My original thoughts when I asked my AIG students to create a map from the information found in the novel was a creation like a street map. I am very pleased to see the way these student interpreted the instruction and ran with their creative ideas! They have created very descriptive story "maps" based on the details in the story. They have drawn the building, the pathways, some of the characters, and lots of other neat details. They keep telling me about what certain things mean on their maps. I told them that they are going to have to type descriptions of all the things included in these maps. A traditional story map involved listing the characters and what happened in the beginning/middle/end of the story. These creations have really turned into "story maps" formed as we uncovered new information and details from the book. We ha ve a map/illustration of the fictional town where the story takes place. Students are also working well in their multi-grade groups.

Friday, October 10, 2008

AIG Objectives

For my AIG Graduate class, I had to make a table comparing the AIG goals from the county with the NC SCOS goals for one group that I work with. I did 4th grade Communication Skills for the assignment for class. I really like the way creating the table helped me think about and focus my instruction, so I decided to create tables for 3rd and 5th grade Communication Skills also. I have all three of these tables linked to my school website. I have not done the math skills yet. Maybe I will get to that some time? :) I feel like creating these tables will enable me to plan my instruction better and be a better teacher.

Summarizing and Note taking

One of Marzano's High Yield Strategies that we discussed at a meeting yesterday involves teaching students how to summarize and take notes in order to increase their learning. An idea came to for 5th grade ecosystems (that I help with in the afternoon). I created a combination notes template containing a place for a topic, illustration, notes, and summary. Since I did not use any specifics, this template can be adjusted to use for any topic. I shared the idea and template with the 5th grade teachers and Ms. Frazier. I made paper copies of the chart and emailed it. I may look into saving it in the shared folder for any teacher to access.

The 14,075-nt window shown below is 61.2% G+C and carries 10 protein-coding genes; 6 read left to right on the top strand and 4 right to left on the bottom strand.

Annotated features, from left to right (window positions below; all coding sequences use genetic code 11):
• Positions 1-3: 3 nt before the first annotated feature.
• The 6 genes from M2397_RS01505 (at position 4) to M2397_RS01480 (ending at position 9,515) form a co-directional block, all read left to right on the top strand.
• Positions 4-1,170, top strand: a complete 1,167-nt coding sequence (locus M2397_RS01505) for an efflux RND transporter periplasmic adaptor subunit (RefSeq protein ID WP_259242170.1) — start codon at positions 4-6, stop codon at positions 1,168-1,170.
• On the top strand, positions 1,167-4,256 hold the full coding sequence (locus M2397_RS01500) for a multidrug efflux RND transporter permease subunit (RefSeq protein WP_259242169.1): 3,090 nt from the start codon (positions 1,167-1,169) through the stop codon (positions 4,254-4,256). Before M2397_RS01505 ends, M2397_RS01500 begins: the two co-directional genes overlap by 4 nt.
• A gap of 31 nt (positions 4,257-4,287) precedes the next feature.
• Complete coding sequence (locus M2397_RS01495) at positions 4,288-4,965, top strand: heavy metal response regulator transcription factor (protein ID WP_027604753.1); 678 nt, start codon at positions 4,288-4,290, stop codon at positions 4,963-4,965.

I also decided that my students could use their planning notebooks to take notes on the things they have learned that day or week. We could also use the online learning logs for this. Today, my 3rd grade group is typing notes about what they have learned about multiplication in both thie group and in their classrooms. They are typing on the blog! :) I like the ideas presented in the book and will try some of those with students. I especially like the one about deleting information.

Thursday, October 9, 2008


The 4th grade girls wrote in the blog yesterday that they were not enjoying the book and thought it was boring. When I told L that as she read tonight, she could look for more details and locations to add to her map, she seemed more excited about having to read tonight (she made a face at first). The LL group scanned and skimmed the next chapter to see if any locations jumped out at them for them to add to their "map". We ended class by discussing what we had learned today and how this activity helped our comprehension of the story. Students talked about not being able to visualize the story last night, so they said that the activity today really helped.

AH HA Moment for me